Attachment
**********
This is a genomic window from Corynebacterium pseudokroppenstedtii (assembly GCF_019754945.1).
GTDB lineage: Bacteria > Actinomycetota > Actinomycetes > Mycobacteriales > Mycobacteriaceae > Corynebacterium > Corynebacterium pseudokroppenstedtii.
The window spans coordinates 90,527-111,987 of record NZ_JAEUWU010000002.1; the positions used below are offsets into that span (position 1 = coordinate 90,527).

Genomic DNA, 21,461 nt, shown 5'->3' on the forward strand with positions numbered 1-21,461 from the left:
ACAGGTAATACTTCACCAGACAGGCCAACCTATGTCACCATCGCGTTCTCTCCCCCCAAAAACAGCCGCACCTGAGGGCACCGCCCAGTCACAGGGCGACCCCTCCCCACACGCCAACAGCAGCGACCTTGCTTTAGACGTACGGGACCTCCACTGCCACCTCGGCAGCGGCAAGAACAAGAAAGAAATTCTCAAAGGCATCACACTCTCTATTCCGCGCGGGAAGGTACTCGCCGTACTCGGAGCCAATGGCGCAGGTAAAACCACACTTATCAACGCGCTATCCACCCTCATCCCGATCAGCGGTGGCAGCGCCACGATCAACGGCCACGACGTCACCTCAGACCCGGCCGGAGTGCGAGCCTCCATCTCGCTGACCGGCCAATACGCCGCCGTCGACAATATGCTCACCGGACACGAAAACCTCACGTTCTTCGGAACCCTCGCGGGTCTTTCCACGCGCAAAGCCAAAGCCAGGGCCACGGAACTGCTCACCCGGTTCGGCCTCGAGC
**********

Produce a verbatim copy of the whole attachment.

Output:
This is a genomic window from Corynebacterium pseudokroppenstedtii (assembly GCF_019754945.1).
GTDB lineage: Bacteria > Actinomycetota > Actinomycetes > Mycobacteriales > Mycobacteriaceae > Corynebacterium > Corynebacterium pseudokroppenstedtii.
The window spans coordinates 90,527-111,987 of record NZ_JAEUWU010000002.1; the positions used below are offsets into that span (position 1 = coordinate 90,527).

Genomic DNA, 21,461 nt, shown 5'->3' on the forward strand with positions numbered 1-21,461 from the left:
ACAGGTAATACTTCACCAGACAGGCCAACCTATGTCACCATCGCGTTCTCTCCCCCCAAAAACAGCCGCACCTGAGGGCACCGCCCAGTCACAGGGCGACCCCTCCCCACACGCCAACAGCAGCGACCTTGCTTTAGACGTACGGGACCTCCACTGCCACCTCGGCAGCGGCAAGAACAAGAAAGAAATTCTCAAAGGCATCACACTCTCTATTCCGCGCGGGAAGGTACTCGCCGTACTCGGAGCCAATGGCGCAGGTAAAACCACACTTATCAACGCGCTATCCACCCTCATCCCGATCAGCGGTGGCAGCGCCACGATCAACGGCCACGACGTCACCTCAGACCCGGCCGGAGTGCGAGCCTCCATCTCGCTGACCGGCCAATACGCCGCCGTCGACAATATGCTCACCGGACACGAAAACCTCACGTTCTTCGGAACCCTCGCGGGTCTTTCCACGCGCAAAGCCAAAGCCAGGGCCACGGAACTGCTCACCCGGTTCGGCCTCGAGC